I never expect to get another name of Joey's cancer after I sent his slides to Dana-farber, NIH, Children's oncology group, etc. tRCC is rare enough for me to find patients and treatment plan. As I continued to look for answers, I finally decided to send his slides to the most renowned pathologist in John Hopkins. Result came out it either PEComa or tRCC. I was shocked. The pathologist confirmed: your son's tumor is challenging and I can't give you a sure answer.
I searched PEComa and found a long post from adult PEComa patients all over the world. It is an even more rare tumor than tRCC and there is no case of pediatric PEComa reported in this country. They mentioned two names. I contacted one of them and unfortunately he doesn't see children and he assured me that he never heard of a child who has PEComa. Then he referred me to a pathologist in Harvard who sees PEComa.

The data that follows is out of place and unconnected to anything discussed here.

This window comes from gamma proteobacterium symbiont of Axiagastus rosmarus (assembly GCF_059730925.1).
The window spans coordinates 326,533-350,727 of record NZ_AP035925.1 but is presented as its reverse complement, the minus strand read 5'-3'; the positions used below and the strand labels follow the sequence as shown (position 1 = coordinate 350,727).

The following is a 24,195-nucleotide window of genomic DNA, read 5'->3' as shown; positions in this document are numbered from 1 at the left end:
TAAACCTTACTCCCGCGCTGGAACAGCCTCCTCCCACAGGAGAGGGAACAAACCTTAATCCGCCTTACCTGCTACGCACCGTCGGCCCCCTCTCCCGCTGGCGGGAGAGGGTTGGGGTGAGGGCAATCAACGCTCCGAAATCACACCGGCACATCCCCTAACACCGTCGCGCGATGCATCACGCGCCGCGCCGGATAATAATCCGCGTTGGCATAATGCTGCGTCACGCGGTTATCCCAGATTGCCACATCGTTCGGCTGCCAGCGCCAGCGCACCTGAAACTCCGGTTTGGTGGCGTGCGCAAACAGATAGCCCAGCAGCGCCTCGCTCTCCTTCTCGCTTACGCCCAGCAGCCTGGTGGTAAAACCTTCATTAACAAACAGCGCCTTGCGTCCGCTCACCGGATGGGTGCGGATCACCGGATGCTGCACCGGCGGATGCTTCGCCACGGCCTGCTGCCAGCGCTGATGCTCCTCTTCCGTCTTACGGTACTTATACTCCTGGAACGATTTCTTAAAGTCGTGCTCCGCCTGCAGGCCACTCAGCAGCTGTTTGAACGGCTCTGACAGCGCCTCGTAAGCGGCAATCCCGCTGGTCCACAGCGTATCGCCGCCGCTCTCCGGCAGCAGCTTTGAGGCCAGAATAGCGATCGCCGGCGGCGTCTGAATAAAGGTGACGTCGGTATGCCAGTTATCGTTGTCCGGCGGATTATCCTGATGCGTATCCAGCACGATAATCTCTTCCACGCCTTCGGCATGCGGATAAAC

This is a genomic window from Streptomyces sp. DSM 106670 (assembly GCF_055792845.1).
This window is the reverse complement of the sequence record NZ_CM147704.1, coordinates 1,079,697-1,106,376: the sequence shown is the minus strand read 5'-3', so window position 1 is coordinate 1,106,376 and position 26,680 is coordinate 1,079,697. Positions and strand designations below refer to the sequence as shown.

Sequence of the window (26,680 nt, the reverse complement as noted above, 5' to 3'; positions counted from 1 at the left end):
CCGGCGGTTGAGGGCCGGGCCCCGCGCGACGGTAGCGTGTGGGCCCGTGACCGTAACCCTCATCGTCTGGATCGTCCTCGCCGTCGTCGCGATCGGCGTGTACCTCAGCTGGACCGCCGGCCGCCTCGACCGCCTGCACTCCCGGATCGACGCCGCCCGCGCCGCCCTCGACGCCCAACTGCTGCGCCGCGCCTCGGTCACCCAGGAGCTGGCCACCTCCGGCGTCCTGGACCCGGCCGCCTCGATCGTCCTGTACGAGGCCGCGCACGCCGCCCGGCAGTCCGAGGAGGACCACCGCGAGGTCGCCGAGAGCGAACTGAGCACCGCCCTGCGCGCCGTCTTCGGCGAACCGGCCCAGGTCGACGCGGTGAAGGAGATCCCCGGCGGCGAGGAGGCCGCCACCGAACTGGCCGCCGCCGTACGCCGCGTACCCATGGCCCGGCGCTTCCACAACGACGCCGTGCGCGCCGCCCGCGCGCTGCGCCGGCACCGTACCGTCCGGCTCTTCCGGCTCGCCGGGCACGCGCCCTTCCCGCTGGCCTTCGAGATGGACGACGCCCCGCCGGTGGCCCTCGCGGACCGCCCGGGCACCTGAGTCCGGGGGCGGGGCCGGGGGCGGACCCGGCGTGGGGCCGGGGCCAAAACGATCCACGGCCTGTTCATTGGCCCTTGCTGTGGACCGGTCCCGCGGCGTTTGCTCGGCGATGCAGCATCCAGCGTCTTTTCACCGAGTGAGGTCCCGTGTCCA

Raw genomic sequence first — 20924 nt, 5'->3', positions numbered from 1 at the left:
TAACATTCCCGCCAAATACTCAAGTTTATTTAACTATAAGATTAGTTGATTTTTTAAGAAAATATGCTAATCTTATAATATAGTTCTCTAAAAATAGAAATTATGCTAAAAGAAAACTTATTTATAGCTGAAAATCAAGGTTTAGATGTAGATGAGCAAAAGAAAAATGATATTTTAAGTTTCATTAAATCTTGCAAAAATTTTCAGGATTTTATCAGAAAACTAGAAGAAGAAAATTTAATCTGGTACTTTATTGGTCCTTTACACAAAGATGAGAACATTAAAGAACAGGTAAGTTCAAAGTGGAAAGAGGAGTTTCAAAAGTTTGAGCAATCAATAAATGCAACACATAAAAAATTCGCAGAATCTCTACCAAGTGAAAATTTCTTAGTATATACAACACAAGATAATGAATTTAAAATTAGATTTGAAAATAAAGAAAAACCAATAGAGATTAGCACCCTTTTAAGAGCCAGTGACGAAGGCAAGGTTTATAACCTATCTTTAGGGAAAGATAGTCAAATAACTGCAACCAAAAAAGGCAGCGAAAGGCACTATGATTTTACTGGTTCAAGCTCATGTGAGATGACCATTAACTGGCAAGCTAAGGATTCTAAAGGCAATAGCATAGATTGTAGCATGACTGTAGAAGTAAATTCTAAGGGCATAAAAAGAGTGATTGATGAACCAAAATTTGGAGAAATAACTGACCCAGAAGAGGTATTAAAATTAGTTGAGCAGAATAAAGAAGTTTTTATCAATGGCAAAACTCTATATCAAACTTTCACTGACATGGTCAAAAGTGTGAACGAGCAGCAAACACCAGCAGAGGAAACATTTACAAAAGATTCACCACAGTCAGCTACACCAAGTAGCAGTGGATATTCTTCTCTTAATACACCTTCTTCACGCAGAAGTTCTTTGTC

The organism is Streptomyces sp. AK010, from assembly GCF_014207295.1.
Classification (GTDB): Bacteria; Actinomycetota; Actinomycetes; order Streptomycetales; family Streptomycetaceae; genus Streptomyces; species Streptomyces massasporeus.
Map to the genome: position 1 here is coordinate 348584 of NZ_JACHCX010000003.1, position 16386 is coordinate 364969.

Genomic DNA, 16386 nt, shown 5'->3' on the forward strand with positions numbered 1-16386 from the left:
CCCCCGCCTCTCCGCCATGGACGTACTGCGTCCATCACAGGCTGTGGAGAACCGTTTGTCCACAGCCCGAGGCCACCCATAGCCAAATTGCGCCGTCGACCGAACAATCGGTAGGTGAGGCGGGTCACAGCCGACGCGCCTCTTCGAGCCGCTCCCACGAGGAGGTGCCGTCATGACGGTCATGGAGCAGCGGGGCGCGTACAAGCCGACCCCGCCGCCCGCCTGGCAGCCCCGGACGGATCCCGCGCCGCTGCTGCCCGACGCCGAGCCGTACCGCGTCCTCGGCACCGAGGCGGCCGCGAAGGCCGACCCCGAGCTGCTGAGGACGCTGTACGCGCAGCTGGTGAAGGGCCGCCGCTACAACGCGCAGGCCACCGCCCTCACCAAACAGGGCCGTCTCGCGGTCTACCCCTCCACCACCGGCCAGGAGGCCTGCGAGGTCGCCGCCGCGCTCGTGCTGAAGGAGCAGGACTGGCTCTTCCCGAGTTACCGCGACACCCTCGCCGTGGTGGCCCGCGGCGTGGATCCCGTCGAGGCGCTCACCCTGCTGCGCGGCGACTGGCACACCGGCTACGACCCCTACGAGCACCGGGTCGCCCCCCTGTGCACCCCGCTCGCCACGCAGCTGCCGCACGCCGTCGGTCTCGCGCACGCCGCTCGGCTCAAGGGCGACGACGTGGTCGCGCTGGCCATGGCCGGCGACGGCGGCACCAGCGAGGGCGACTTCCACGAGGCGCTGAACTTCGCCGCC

I called to have Joey's slide sent to Harvard. The lady in pathology office recognized my voice, "It's you again!" I feel very appreciated they are patient with me and always sent his slides without delay. They almost ran out of tumors after I sent them to 7 different institutes. 3 days later, Harvard sent me the report, it is PEComa. Reading the report, I couldn't believe my eyes. Another name? How about prognosis? treatment plan? is it genetic? All the terrible ideas came to me.
In the next 3 days, I have another file of pediatric PEComa I could find in literature, none in this countries, but some in Asian countries. No treatment plan is clear and surgery is the only curative method if the disease is local. By this point, Joey has went through 5 months of oral chemo and 2 cycles of IV chemo. They both failed him. I'm mentally exhausted. We know so little about his disease since either is so rare, but in the other way as parents, we know too much, immunohistochemistry, target therapy, immunotherapy, etc, which scares us.
I decided I'm done sending his slides for more opinions. Human being doesn't have an answer. Joey's tumors overlap both cancers and the treatment plan needs to cover both. The only choice is to keep trying. Keep trying, keep trying until we find a cure someday. We will never give up.